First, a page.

Cannabinoids and Bronchial Airways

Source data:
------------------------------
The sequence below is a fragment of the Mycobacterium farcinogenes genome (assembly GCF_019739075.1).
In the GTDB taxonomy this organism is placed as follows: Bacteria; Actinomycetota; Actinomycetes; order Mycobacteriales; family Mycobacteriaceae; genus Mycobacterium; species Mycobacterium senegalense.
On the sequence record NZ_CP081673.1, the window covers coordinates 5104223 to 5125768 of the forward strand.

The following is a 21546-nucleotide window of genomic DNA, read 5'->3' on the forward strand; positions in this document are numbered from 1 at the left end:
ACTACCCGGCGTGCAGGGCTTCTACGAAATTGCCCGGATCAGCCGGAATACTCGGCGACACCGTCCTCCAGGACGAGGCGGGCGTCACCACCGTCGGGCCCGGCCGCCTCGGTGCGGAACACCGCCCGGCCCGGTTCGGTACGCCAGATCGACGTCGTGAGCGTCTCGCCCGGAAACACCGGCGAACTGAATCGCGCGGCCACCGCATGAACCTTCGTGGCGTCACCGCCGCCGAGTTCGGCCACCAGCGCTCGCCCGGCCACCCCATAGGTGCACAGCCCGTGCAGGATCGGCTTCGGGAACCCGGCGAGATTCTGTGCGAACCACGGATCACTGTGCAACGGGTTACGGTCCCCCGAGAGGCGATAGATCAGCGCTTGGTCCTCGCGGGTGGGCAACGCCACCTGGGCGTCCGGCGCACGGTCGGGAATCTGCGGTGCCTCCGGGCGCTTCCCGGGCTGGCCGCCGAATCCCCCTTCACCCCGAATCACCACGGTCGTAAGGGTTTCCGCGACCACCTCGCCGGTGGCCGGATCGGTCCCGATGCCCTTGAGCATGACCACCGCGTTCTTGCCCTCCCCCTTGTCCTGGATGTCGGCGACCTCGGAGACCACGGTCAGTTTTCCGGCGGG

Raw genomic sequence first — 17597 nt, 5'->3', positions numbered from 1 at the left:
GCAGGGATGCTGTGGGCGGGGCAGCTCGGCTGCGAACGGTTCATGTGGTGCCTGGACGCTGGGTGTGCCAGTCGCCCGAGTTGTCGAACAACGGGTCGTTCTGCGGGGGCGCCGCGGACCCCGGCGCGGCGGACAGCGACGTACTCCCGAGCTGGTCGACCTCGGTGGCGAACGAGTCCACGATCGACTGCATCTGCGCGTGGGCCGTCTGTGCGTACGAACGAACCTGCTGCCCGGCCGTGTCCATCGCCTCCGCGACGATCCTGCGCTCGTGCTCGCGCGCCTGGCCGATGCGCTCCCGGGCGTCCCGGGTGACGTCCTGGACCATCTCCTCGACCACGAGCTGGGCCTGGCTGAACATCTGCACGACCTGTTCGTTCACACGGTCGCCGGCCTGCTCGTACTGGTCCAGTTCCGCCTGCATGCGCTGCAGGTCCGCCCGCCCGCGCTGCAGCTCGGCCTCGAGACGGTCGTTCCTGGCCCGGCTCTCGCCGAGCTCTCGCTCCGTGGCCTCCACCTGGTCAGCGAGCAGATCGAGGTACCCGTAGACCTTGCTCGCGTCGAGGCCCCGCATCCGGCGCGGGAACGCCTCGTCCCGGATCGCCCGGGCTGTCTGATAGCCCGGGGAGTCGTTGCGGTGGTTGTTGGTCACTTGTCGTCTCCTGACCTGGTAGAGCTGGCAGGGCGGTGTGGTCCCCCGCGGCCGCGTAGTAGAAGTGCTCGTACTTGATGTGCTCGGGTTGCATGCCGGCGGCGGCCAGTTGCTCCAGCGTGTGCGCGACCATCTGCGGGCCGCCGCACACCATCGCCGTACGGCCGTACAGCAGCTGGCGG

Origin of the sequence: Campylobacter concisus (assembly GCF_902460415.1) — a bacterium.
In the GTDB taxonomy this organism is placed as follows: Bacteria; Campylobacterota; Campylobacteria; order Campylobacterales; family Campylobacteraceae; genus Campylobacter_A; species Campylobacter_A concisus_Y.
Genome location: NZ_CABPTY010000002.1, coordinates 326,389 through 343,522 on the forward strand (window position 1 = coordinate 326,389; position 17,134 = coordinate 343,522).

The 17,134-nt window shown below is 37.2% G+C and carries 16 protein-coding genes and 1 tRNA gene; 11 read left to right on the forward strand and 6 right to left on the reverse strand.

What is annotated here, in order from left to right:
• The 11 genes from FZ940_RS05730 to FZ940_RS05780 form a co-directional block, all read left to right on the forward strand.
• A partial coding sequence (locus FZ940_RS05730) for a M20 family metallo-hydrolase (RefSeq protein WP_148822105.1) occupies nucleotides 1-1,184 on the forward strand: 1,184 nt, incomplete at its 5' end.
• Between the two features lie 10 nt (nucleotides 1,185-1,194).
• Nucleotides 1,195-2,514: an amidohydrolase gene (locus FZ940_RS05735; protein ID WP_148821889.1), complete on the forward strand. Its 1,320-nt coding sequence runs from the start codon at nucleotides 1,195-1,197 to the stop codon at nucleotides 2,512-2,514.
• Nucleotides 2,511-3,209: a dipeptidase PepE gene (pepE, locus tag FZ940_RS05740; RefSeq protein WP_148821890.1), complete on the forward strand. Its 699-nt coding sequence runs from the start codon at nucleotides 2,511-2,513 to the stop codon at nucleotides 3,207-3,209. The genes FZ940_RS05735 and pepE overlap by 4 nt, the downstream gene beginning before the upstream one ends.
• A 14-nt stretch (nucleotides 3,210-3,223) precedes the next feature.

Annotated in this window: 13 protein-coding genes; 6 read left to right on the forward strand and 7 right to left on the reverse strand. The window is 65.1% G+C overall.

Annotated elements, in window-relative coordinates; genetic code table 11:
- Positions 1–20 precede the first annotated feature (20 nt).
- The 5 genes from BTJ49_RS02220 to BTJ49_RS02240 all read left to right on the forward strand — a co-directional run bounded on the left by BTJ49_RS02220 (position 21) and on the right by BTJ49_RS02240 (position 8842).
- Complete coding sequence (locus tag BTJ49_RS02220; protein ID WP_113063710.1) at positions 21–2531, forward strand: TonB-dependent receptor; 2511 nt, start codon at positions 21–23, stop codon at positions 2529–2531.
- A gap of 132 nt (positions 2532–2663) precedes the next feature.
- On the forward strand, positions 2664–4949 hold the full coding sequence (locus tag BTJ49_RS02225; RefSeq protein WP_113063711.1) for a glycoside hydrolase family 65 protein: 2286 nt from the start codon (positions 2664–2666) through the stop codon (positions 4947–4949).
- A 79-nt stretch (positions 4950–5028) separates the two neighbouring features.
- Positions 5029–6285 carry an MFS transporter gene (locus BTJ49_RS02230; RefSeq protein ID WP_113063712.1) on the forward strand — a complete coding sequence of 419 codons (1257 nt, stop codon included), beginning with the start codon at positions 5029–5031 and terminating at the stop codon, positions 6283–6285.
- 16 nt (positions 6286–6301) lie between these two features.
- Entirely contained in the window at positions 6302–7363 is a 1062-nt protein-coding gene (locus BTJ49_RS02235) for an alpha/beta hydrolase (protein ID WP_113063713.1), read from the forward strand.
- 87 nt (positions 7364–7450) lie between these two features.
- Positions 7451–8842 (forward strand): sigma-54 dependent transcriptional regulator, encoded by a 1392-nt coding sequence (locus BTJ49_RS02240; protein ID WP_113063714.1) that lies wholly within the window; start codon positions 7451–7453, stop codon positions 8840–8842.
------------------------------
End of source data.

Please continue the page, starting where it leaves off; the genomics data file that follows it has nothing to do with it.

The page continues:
Although there is a renewed interest in the therapeutic potential of cannabinoids, pharmacological and physiological characterisation of these promising compounds is currently not well documented in the respiratory system. The aim of this study is to increase our understanding of possible roles of cannabinoids in the airways. Apart from CB1 and CB2 receptor-mediated actions, cannabinoid compounds can also target TRPV1 receptors, ion channels or the orphan GPR55. In isolated guinea-pig bronchi, WIN55212-2 probably exerted its inhibitory effect on sensory nerves through CB2-like receptors. VIR did not act prejunctionally but its excitatory action was mediated through TRPV1 receptors. Δ9-THC activated sensory nerves presumably involving CB1 receptors. It was speculated that GPR55 might be activated by VIR and antagonized by CBD. CBD revealed multiple mechanisms of actions: it antagonized effects mediated by TRPV1 and NK2 receptors, modulated mast cell function and showed anti-allergic activity in an in vitro model of bronchial asthma. In a human bronchial epithelial cell line the functional expression of CB1 receptors could not be confirmed. Cannabinoids examined in this study were ineffective to induce signal transduction which would be linked to ion channel activity or to intracellular Ca2+ changes. Only VIR might trigger a CB1 receptor-independent signalling pathway in these cells. In conclusion, the findings presented in this thesis reflect the diversity of cannabinoid pharmacology in the airways. They show for the first time that CBD has the ability to reduce antigen-induced bronchoconstriction, indicating relevance in bronchial asthma.